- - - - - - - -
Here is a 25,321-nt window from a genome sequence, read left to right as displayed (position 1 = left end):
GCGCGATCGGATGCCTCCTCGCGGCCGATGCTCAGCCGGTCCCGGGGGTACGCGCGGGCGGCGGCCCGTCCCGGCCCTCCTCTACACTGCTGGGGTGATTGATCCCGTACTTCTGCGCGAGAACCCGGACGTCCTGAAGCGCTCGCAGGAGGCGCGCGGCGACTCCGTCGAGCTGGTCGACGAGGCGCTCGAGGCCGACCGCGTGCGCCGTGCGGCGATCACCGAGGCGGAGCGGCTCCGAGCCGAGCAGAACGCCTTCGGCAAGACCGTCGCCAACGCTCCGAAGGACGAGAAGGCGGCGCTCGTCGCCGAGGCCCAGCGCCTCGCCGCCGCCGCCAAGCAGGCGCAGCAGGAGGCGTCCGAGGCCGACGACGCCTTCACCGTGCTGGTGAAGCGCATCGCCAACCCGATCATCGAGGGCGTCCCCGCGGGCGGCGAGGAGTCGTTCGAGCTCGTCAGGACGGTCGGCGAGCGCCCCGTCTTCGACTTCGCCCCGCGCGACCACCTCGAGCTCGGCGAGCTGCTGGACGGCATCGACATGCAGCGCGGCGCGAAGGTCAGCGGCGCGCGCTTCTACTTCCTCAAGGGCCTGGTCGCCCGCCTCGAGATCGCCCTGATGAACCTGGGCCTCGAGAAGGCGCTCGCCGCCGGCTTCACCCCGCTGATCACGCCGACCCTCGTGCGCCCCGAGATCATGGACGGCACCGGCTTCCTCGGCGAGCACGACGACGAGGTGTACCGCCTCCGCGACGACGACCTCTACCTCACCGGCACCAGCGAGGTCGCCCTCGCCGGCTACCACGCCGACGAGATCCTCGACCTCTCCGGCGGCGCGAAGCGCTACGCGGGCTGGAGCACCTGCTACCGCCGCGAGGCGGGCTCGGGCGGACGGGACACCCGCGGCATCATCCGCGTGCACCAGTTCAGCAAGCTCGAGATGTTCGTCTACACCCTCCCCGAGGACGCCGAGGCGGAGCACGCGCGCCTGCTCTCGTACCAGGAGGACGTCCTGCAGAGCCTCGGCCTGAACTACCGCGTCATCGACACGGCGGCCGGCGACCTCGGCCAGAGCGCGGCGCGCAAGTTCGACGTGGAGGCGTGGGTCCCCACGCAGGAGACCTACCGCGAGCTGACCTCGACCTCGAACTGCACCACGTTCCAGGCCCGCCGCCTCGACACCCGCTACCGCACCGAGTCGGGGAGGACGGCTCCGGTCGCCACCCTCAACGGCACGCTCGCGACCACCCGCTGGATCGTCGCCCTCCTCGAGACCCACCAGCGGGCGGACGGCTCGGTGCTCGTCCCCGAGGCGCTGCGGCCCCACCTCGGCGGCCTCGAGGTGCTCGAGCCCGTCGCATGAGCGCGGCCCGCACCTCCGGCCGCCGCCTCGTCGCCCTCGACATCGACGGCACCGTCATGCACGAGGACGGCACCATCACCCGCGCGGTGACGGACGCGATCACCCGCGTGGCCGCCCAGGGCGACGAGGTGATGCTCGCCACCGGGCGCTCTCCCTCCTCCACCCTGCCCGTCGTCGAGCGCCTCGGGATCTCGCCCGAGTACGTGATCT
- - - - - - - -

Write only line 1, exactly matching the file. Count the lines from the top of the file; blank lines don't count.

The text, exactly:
Here is a 25,321-nt window from a genome sequence, read left to right as displayed (position 1 = left end):